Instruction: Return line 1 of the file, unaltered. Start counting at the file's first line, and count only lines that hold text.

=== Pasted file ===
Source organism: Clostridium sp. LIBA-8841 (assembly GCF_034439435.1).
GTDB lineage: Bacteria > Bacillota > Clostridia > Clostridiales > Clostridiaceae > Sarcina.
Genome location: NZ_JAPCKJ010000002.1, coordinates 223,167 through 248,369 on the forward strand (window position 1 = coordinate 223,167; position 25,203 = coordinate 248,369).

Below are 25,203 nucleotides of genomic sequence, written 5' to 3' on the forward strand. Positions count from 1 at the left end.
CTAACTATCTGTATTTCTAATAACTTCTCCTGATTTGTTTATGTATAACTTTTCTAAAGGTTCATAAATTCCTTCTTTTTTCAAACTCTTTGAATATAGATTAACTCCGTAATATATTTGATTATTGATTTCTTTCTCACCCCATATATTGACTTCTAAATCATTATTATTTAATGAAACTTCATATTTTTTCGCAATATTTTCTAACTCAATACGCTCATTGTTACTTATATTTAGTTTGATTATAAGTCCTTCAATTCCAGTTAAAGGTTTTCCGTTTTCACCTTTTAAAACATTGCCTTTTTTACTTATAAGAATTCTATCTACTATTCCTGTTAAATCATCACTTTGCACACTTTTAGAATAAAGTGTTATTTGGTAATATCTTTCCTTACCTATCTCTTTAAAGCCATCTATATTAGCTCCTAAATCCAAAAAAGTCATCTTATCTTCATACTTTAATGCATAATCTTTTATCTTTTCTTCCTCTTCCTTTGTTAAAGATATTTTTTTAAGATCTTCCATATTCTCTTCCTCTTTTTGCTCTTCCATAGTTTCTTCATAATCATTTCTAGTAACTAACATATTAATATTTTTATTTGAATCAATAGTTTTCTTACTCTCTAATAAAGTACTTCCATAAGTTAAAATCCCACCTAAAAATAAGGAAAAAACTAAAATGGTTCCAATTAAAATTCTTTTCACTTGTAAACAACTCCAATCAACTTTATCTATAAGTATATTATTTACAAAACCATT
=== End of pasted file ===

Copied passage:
Source organism: Clostridium sp. LIBA-8841 (assembly GCF_034439435.1).